Your great work, my dear J, is that of a Christian minister; you would have been solemnly set apart thereto if you could have stayed long enough to have permitted it; the success of your labours does not depend upon an outward ceremony, nor does your right to preach the Gospel, or administer the ordinance of the Gospel, depend on any such thing, but only on the divine call expressed in the word of God. The Church has however, in their intentions and wishes, borne a testimony to the grace given to you; and will not cease to pray for you that you may be successful. May you be kept from all temptations, supported under every trial, made victorious in every conflict, and may our hearts be mutually gladdened with accounts from each other of the triumphs of divine grace. God has conferred a great favour upon you in committing to you this ministry. Take heed to it, therefore, in the Lord, that thou fulfil it. We shall often meet at the throne of grace. Write me by every opportunity, and tell Eliza to write to your mother.

Now, my dear J, I commit you both to God and to the word of his grace, which is able to make you perfect in the knowledge of his will; let that word be near your heart. I give you both up to God, and should I never more see you on earth, I trust we shall meet with joy before his throne of glory at last.

Your very, very affectionate Father,

Calcutta, 24th Jan. 1814.

IV. Application of the Roman Alphabet to the Támul, Karnatika, and other Languages of the Madras Presidency. By Rev. B. Schmid.

We have before intimated to our readers, that the application of the Roman character to the Native languages of India was making its way beyond the limits of the Bengal Presidency. We have already presented them with a scheme for its application to the Barmán and Shán languages, spoken in countries to the N. E. of Bengal; and have received for publication a judicious and philosophical scheme for its use in the Támul and other languages of the Madras Presidency, spoken to the S. and W. We are happy to state, that though these schemes have been prepared by gentlemen of different countries, and are applied to numerous languages differing most widely in their into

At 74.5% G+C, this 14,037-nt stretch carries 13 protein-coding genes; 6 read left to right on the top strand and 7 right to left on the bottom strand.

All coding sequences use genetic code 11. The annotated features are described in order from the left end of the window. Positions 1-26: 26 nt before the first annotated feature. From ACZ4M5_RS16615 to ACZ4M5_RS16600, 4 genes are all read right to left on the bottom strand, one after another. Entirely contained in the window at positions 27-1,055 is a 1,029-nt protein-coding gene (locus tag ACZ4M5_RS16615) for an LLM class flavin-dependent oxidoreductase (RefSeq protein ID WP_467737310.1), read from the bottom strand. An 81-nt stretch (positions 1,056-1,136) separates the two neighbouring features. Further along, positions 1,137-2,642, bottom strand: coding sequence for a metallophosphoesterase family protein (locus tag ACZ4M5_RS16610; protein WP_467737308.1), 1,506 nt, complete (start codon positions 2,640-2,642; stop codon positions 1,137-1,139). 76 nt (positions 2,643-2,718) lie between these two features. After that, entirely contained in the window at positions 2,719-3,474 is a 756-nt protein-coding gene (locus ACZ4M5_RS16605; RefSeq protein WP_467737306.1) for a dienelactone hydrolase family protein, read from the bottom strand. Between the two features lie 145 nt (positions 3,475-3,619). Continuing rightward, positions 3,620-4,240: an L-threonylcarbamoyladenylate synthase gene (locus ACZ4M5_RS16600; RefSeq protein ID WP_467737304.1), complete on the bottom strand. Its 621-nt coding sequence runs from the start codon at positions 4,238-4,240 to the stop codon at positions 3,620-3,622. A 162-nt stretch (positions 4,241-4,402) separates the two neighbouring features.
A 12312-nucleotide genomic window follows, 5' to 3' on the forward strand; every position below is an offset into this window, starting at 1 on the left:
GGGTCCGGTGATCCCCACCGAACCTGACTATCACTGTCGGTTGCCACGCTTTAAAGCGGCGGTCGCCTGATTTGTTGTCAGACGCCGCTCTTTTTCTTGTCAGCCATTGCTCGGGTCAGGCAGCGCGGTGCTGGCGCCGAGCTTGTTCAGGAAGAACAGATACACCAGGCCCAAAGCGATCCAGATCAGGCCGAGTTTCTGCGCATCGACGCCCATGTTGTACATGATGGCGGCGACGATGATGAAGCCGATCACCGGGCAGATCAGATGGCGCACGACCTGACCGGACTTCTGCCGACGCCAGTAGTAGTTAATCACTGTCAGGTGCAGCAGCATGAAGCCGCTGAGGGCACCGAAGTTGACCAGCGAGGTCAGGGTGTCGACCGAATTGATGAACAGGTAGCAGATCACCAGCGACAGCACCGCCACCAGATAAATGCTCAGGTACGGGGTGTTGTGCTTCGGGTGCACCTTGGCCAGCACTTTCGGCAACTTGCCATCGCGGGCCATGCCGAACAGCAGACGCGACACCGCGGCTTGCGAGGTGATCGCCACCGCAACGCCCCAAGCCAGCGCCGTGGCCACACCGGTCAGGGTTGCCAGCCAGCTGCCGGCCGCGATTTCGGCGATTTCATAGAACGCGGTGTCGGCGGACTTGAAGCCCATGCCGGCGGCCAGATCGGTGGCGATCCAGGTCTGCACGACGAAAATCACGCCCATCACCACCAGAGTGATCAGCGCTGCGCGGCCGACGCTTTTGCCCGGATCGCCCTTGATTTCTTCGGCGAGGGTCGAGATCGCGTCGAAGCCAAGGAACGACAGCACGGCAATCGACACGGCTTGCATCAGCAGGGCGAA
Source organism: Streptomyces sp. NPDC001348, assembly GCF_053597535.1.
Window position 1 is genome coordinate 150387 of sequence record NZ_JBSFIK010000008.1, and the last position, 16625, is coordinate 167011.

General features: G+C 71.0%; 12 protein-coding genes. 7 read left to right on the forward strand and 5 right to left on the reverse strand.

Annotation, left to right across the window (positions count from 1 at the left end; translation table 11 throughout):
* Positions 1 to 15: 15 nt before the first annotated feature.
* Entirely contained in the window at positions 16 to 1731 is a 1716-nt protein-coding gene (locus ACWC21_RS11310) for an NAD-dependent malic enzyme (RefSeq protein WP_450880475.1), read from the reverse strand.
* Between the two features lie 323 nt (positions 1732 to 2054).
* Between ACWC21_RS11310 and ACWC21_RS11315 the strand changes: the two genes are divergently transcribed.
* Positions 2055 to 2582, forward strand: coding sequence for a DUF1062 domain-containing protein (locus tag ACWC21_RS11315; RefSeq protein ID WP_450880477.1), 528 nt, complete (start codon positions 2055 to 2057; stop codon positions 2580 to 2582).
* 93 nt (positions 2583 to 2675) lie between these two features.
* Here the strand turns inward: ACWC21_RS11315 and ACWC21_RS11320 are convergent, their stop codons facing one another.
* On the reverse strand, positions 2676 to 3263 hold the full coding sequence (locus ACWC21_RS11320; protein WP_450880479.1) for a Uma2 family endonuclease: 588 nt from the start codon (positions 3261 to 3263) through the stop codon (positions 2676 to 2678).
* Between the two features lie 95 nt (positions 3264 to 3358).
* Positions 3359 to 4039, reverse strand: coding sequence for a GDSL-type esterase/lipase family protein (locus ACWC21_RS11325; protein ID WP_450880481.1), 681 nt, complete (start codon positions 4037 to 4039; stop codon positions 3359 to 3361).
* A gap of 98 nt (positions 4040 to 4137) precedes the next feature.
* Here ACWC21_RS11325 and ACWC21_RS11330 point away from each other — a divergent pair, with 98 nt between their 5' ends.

nations, both of them fully agree in all essential points with each other, and with the scheme now in use in the Bengal Presidency. There are but three or four slight discrepancies, which have been pointed out to the authors, and regarding which all parties are prepared to yield, if the other deems it essential; so that we have the certain prospect of one grand harmonious plan, of expressing in one character the whole of the languages from the borders of Thibet and China on one side, to the limit of the Bombay Presidency on the other. We feel persuaded, too, that through the spirited exertions of the Editor of the Chinese Repository, and his friends, who have already pronounced the plan to be feasible, we shall soon view in the Chinese language another tributary to the Roman character;-and then, who will say, that it is incompetent to express the most complicated sounds of any language whatsoever?